‘Far to Go: Diversity and Inclusion in Social Research’

Categories: Contemporary Issues, Impact, Professional Development and Continuing Education, Supervising and Teaching Research Skills and Roles, Timely Posts


The Young Foundation and the UK-based Social Research Association launched the first- ever study on diversity and inclusion in the social research profession, and their report is now available online. Download the report here.

The study finds that:

  • The social research profession has far to go in order to represent the wider society,
  • Inclusive research practice often gets squeezed out due to timing, funding or resourcing issues, and having narrow range of perspectives represented in the design of briefs and research itself,
  • Marginalised groups share negative experiences of working in the profession as part of the study, revealing that intersectionality of multiple personal characteristics compounds the complexity of challenging poor behaviours, and
  • Minority groups feel burdened with the need to lead and create change in the sector.

The study calls for improved access to profession and better retention of talent, making five overarching recommendations for the sector:

  1. Build a culture of reflection, support and transparency: scrutinise your own work and practice, and ensure that staff are closely involved with this process, whilst not inflicting the burden of leading and creating change on those already most negatively affected.
  2. Develop meaningful action plans that: actively involve staff in design and implementation, build on best practice within the profession and from other industries, are explicitly endorsed by senior leadership, can be embedded in organisational policies, processes and practice, and have a linked framework for measuring and reporting progress, to ensure collective accountability.
  3. Commit the necessary resources: provide the necessary financial, practical and human resources to implement the actions identified, provide the training and specialist support to allow staff to adapt to new ways of working, and ensure the mechanisms are in place to respond appropriately and supportively if/when staff feel that poor behaviors, practices and processes are happening.
  4. Welcome challenge: invite feedback (and respond to it) on how inclusive your research or commissioning practices are and what can be done to improve them, and ensure there are safe and supportive forums for staff who experience workplace exclusion or discrimination to come together for support and change-making.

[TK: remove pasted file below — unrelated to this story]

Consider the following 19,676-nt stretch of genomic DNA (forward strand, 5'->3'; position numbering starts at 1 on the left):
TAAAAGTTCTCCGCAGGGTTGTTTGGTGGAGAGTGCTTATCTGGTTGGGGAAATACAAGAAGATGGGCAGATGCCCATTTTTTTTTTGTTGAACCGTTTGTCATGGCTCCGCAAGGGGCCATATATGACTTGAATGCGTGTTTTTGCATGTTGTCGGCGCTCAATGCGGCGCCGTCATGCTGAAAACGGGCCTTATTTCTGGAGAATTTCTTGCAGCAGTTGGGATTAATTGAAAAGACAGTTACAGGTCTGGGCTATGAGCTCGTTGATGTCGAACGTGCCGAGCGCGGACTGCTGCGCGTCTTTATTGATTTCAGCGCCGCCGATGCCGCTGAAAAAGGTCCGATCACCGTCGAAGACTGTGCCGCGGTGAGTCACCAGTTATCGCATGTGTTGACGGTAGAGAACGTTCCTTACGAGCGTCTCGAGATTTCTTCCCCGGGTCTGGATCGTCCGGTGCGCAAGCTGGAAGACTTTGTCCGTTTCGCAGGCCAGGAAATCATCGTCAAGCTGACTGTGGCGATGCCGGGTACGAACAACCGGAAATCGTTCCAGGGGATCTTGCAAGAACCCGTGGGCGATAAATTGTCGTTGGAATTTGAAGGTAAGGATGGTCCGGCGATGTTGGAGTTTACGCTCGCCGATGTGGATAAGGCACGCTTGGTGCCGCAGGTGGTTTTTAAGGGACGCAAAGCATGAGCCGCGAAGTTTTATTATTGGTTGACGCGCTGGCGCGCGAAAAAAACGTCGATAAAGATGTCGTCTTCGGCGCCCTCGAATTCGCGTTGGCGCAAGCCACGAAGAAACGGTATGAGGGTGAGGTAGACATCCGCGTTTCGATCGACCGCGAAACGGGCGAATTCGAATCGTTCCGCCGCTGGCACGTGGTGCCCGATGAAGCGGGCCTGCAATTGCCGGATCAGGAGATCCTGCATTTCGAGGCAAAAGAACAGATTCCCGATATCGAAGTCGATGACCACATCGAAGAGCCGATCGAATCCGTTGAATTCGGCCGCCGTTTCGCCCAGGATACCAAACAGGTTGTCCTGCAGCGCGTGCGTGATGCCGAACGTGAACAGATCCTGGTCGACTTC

5. Be willing to collaborate: contribute to efforts within and across sectors in social research to share best practice and approaches to improving diversity and inclusion –  in line with the principles of ‘open access’ and the ‘creative commons’ – and provide financial and in-kind support to initiatives which are working to improve the profession as a whole.

Want to know more about the research? Check out this video, including discussion of the data and analysis.

About The Young Foundation: The Young Foundation’s mission is to develop better connected and stronger communities across the UK. We research in and with communities to increase understanding of community life today. We offer different methods and approaches to involve communities and grow their capacity to own and lead change. We provide tools and resources to support innovation to tackle the issues people and communities care about. We’re a UKRI accredited research organisation, social investor and community practitioner.

About the Social Research Association (SRA): The SRA is a membership body of 1,250+ researchers. We promote high standards in social research and support practitioners via training courses in a wide range of methods, events and conferences, good practice guides, publications and more.  Many SRA members work in applied research settings, such as central and local government, other public bodies, research agencies, charities, academia, and the independent s

Leave a Reply